Mallorca to host Mediterranean MPA managers

Published 05.04.2022


Mallorca to host Mediterranean MPA managers

Marilles is a partner in Interreg Mediterranean MPA NETWORKS, a European project designed to improve the effectiveness of Mediterranean Marine Protected Areas (MPAs) by proposing solutions in four areas: effective management, small-scale fisheries management, conservation of mobile species, and sustainable financing. All of these are in line with our strategic priorities.

The project – 85% funded by the Interreg MED Programme– is coordinated by MedPAN and brings together ten Mediterranean partners, mainly MPA management bodies from seven countries: Albania, Croatia, France, Greece, Italy, Slovenia, and Spain.

Managers' meeting in Palma

During the week of 13 June, the ten partners involved in the MPA NETWORKS and MPAEngage projects will meet in Palma. We will be joined by managers from many protected areas around the Mediterranean. Between those present and those online, we expect more than 150 attendees.

According to Marie Romani, executive secretary of MedPAN: "When managed effectively, MPAs are one of the best tools for conserving marine biodiversity and fisheries resources. The MPA NETWORKS project facilitates the work of MPA managers in the Mediterranean, allowing them to work together, discuss problems, and share solutions."

One of the reasons for the meeting is to proceed with the capitalisation of the pilot actions carried out by the different members of the two projects. Marilles Foundation has published a pioneering study in Spain, evaluating the natural capital of the Llevant-Cala Rajada Marine Reserve of Fishing Interest. The study was commissioned by Marilles Foundationand developed in collaboration with Ecoacsa, the Balearic Center for Applied Biology (CBBA), and the British consultancy Eftec.

A document of conclusions and policy recommendations from the MPA NETWORKS project will be presented at the meeting. It covers the four areas of work: effective management, small-scale fisheries management, conservation of mobile species, and sustainable financing.

A document drawn up by those responsible for the MPA NETWORKS project’s pilot actions in the Mediterranean will also be disseminated, which summarises in detail the state of play and how progress can be made along seven policy lines:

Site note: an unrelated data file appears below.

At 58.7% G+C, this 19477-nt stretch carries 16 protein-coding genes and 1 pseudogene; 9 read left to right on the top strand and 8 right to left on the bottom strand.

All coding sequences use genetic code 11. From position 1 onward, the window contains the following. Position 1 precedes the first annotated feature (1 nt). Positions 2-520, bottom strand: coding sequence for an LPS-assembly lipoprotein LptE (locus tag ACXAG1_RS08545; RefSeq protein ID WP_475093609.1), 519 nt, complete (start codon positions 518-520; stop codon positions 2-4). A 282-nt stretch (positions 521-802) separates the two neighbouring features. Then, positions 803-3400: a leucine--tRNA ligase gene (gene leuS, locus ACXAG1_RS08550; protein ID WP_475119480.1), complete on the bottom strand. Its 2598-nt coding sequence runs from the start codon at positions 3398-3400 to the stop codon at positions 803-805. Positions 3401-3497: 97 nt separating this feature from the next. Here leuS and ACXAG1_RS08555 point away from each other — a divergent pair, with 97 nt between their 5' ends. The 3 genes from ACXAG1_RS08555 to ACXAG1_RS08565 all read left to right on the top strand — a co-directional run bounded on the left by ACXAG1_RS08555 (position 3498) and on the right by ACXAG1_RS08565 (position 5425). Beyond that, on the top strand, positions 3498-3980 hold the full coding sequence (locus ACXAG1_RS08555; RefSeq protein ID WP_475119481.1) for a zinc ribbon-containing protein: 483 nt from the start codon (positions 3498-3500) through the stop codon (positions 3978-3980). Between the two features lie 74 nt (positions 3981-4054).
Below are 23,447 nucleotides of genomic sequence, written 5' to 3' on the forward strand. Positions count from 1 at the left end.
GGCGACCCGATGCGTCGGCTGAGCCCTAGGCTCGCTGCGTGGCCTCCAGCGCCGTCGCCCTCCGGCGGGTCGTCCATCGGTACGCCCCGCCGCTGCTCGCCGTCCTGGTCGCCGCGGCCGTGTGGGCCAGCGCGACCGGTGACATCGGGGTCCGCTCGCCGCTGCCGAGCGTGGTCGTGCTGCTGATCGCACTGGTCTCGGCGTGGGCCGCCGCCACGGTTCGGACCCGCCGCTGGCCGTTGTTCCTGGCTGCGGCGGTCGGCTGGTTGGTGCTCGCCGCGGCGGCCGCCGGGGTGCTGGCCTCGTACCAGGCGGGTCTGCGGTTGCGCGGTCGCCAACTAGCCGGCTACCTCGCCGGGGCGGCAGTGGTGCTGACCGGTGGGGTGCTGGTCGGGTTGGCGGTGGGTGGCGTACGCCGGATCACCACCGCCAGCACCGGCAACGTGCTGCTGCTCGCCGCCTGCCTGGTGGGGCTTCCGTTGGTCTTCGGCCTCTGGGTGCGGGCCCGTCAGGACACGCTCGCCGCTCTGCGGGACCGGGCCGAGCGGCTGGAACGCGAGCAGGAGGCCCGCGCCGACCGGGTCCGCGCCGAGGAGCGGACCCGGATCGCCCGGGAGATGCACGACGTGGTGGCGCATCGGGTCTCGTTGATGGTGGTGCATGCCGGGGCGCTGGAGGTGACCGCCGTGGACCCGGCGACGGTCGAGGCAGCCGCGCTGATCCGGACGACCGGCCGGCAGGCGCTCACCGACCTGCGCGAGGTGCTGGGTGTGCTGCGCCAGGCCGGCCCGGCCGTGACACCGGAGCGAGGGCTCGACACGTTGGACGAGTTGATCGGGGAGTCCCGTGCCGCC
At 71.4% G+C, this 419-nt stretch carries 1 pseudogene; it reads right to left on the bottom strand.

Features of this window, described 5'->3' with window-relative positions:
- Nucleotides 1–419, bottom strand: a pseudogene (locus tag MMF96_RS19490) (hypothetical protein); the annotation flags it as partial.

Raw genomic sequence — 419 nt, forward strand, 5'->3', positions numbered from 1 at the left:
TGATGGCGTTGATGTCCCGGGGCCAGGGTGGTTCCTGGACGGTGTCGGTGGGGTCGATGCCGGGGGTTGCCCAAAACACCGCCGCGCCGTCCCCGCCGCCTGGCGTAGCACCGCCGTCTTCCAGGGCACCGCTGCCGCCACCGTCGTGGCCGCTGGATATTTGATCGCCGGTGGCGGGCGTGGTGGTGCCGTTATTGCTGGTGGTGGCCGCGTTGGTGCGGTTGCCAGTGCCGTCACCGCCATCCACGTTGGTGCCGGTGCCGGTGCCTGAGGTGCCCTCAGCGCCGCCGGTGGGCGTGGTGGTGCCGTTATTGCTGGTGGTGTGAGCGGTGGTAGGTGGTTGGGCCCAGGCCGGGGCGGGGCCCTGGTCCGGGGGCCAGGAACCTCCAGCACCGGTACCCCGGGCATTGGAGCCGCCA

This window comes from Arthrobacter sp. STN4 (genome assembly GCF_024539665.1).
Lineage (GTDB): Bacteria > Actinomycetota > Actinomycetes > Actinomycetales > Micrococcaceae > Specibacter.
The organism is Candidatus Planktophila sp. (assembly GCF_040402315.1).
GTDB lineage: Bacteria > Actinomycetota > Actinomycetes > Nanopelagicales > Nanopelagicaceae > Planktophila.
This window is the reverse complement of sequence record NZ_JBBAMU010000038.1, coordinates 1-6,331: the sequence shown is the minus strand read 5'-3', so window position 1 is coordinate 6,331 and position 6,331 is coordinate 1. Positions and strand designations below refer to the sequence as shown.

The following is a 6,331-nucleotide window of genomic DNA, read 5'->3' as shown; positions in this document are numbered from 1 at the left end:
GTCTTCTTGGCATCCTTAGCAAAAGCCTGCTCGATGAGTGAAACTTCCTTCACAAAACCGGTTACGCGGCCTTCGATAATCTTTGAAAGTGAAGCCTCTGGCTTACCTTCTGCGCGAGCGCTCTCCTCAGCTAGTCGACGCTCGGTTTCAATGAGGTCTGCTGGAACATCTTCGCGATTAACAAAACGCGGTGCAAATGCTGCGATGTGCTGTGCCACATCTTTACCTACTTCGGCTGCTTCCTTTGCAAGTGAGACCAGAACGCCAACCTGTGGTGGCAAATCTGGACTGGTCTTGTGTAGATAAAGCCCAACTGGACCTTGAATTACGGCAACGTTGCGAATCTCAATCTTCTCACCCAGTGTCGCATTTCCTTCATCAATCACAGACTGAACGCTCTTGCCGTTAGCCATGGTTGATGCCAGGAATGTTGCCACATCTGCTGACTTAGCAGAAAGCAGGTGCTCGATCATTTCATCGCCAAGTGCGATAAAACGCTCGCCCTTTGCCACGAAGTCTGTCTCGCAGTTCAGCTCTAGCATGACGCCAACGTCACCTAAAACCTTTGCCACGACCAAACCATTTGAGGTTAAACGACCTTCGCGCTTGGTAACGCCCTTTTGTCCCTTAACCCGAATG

1. Declaring strongly/totally protected/no-take maximum protection areas.
  2. Conserving mobile species, such as cetaceans, marine turtles, or seabirds.
  3. Ensuring what is implemented serves the interests of the affected communities and is known and accepted by them.
  4. Securing a future for fishers and putting fresh fish on the table for consumers.
  5. Providing adequate and sustainable funding for protected areas.
  6. Including the management of MPAs in climate change monitoring and adaptation measures.
  7. Exchanging information between management teams from different MPAs, regions, and/or countries and improving human and material capacity building.

In addition, the document also contains four recommendations on how to frame these policies:

  1. Develop national MPA systems and their governance frameworks to reach the 2030 targets. State-level commitment is needed to achieve effective implementation of both MPAs and Other Effective Conservation Measures (OECMs).
  2. Evaluate management effectiveness through harmonised monitoring as a basic tool to achieve maximum management effectiveness, effective reporting, and adaptive management.
  3. Coordinate networks of people who want to work as a team. International agreements set the common policies, but networks of people are the most effective implementation response when dealing with common problems.
  4. Increase the relevance of MPAs and set ambitious targets for their management to achieve a highly conserved sea that can maintain or increase the ecosystem services it already provides.

We will use this meeting to celebrate, in person at last, that we have been able to complete the projects, despite obstacles imposed by COVID. We shared, exchanged, and reflected in many meetings, courses, workshops, and working groups during the pandemic, but it was only possible to hold one face-to-face meeting to launch the project in February 2020. Perseverance and the fine-tuning of telematic tools have enabled us to achieve most of our objectives within the proposed projects.

Mediterranean MPA managers met in Palma in 2018.Photo: MedPAN.